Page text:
The anthology is due out in the next few months, so keep an eye out for it!

I also managed to get myself invited to a really posh event at the Bishop of Ely's gaff on Friday night, for one of their 'Music and Poetry' evenings. It was a really lovely evening, with loads of great local poets and musicians in attendance, and a special guest performance from Rowan Williams, the former arch bishop of Canterbury.

Although I'm not a particularly religious person, I've always really enjoyed Dr Williams' poetry, which is beautifully intricate yet wonderfully understated. Of course, my main plan was to ask the former arch bishop about his top ten favourite cathedrals - obviously!

This one's my favourite - but I'm biased!

But in the end, I didn't get a chance to chat with our guest speaker. Majorly gutted!

However, he did give me a friendly eyebrow wiggle from across the room, so I think we're probably best friends now.

Finally this week, I went along to The Music Café to take part in House of Verse, a massive monthly showcase of comedy, music and spoken word. 

House of Verse, looking awesome!

Hosted by the very marvellous Hibword, and filled with amazing performances, House of Verse was a cracking night out! 

I know that lots of events are always billed as having 'something for everyone' but in this case, it's completely true! Everyone who performed was excellent; I particularly enjoyed the lyrical talents of Munroop Panesar, and the instrumental guitar amazingness of Jim Ghedi really stood out. 

I also loved Poetman's spoken word loop-pedal wizardry, and Mr Shay's effortless confidence on stage was really impressive to watch. Dave McGuckin was hilarious, and Dan Webber's poem about his penis had the crowd in stitches!     

Even if you weren't there on Saturday, you can still catch my performance on my tentative new Youtube channel! I'm hoping to put a couple of things up on there over the next month or so, with a view to using it as a kind of online CV for festival applications. 

Keep your fingers crossed for me, and maybe you'll see me in a field near you some time soon!   
Bestival '14

Sunday, 10 January 2016

SUNDAY NIGHT NEWS - Leicester, London, Manchester

House of Verse, Leicester

Goodness me! It's turning out to be a busy January already! This month I'm doing poems in Leicester, London, Nottingham, *and* Manchester, as well as doing workshops in schools and organising some events for later in the year. It's all go!

So, if you're interested in where I'm gigging for the next thirty days, here's a list:

Sat 16th Jan - I'll be down in Leicester at House of Verse, an amazing multidisciplinary performance night - with music, comedy, poetry, and everything in between - hosted by awesome poet and compère Hibword. The show starts at 7pm and you can find all the details here.

Sat 23rd Jan - I'm heading down to East London to take part in Cabaret of Cunts, a fantastic feminist festival put together by all-female cabaret group Pussy Patrons. There'll be music, art, theatre, poetry, comedy, and a bunch of DJs, and it's going to be really cool. Everyone's welcome, so check out the event page for more information.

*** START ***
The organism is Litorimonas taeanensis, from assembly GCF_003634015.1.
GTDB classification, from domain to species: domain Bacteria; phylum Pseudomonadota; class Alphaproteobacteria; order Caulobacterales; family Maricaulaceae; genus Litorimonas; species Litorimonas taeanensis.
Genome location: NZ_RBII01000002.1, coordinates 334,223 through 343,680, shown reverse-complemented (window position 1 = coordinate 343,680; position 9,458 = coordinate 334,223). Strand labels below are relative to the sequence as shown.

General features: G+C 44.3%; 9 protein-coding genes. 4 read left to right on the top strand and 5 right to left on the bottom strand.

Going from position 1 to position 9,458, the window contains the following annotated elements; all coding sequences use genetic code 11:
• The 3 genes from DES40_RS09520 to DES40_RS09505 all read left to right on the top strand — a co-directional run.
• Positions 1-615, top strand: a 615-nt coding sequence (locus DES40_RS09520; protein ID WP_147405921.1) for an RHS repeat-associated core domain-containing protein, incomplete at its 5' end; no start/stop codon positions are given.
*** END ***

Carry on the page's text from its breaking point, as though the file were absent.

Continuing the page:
Thurs 28th Jan - I'll be doing poetry for two hundred eleven-year-old boys as part of a days of poetry workshops at a school in London. I've already written a poem about dinosaurs, so I'm pretty much sorted with the preparation, and I'm really looking forward to it!

Sun 31st Jan - I'm going along to support the DIY Poets with their Lace and Steel event, showcasing poetry from poets in Nottingham and in Sheffield. Unusually, this is an afternoon gig (3pm - 6pm) so they'll be plenty of time afterwards to chat and drink with all the poets. And there's rumours that there might even be a band playing in the evening! Sound lush, right? More info about the event can be found here.

Thurs 4th Feb - I'm off to Manchester to take part in the Thursday Lates series at the Whitworth Gallery. The evening will feature ten poets from across the north of England, and is hosted by the marvellous Sarah Dixon aka The Quiet Compère. The whole night is free, so you should definitely come along if you're free! Details here.

And, if all that wasn't enough - February sees the return of 28 Sonnets Later, our sonnet-a-day writing project, which is now in its fifth year! This time, Andy Bennett, Russell J Turner, Adam Warne, and I will be writing sonnets about works of art. They'll be poems on famous paintings, sculptures, architecture, and artefacts, as well as poems based on obscure or unfamiliar stuff too. I'm really looking forward to it this year, so keep your eyes peeled for the first sonnet, coming on 1st Feb!

Finally, I need to remind you all that the Fenland Poet Laureate Competition is still open! So, if you live, work or study in the Fens, you can enter a poem, and be in with a chance to be crowned Fenland Poet Laureate for 2016! How cool would that be?

In order to enter the competition, you'll need to check out the rules on the Atelier East website. The deadline is 29th January. Good luck!

Saturday, 9 January 2016

POEM - If I Were A Dinosaur

So, later this month, I'm doing a load of workshops in schools, working with a large group of eleven- and twelve-year-olds. Given that some of my stuff is in no way suitable for that age group (at least, if I want to booked by the same school again in the future) I've had to write some more child-friendly poems. This is the first one. I hope you like it!